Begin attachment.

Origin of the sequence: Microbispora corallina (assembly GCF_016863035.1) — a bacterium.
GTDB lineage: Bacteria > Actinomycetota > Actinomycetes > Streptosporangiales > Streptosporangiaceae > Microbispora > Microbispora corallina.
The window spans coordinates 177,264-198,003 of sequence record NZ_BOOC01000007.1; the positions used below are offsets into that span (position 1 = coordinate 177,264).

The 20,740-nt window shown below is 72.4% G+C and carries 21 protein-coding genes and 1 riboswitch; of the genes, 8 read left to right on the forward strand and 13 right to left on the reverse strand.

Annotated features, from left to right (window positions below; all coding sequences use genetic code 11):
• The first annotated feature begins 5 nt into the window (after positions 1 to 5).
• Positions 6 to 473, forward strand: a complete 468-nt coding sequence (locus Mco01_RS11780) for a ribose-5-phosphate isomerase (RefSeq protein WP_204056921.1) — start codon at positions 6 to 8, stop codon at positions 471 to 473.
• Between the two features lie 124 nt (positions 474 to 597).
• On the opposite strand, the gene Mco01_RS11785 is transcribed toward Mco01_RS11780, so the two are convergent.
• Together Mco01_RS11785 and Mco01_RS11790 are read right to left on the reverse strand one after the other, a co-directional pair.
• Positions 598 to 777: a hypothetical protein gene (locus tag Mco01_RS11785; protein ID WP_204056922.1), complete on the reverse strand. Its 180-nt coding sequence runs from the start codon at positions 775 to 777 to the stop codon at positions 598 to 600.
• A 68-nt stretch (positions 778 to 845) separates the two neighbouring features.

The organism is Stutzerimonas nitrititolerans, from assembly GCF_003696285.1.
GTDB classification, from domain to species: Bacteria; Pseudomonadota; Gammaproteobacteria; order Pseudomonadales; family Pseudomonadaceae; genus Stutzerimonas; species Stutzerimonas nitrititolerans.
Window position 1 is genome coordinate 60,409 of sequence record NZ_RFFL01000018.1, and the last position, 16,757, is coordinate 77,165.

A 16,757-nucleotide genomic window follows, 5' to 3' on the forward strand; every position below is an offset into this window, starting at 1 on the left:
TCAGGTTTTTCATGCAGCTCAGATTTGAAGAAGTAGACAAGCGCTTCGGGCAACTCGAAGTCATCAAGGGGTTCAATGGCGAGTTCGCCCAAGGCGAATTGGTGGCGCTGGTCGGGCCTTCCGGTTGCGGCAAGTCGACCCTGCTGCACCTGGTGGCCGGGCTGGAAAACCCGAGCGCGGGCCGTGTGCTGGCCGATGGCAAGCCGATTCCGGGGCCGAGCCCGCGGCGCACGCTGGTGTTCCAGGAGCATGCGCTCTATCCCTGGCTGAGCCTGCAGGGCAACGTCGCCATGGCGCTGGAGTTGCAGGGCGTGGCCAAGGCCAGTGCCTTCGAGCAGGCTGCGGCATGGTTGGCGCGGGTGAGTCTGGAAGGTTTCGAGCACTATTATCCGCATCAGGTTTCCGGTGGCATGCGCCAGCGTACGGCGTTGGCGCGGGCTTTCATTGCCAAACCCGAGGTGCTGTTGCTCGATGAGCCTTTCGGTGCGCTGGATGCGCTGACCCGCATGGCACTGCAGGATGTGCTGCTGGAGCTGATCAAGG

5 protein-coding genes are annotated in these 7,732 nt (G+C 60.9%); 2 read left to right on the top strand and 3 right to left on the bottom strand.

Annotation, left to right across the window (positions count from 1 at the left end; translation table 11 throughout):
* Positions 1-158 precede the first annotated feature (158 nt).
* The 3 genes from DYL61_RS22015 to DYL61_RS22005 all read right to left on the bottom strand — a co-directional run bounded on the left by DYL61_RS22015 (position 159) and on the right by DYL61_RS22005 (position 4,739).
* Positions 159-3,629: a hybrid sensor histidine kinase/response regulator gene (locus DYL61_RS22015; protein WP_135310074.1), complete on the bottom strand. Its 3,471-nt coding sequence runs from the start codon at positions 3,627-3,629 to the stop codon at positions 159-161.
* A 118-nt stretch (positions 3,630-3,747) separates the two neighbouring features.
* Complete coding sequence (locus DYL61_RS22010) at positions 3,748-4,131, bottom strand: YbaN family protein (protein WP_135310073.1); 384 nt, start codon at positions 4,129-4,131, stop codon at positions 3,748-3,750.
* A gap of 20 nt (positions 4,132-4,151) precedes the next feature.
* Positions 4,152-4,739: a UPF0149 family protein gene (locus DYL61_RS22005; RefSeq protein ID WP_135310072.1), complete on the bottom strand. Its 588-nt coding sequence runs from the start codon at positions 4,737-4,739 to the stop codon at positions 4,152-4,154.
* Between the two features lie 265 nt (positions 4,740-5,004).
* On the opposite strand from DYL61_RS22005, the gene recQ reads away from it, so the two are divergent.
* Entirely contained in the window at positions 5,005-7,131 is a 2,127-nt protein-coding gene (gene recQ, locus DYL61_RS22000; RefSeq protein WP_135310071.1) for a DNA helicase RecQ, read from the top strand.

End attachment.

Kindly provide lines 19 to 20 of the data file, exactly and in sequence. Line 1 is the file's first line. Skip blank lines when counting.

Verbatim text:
Annotation, left to right across the window (positions count from 1 at the left end; translation table 11 throughout):
* Positions 1-158 precede the first annotated feature (158 nt).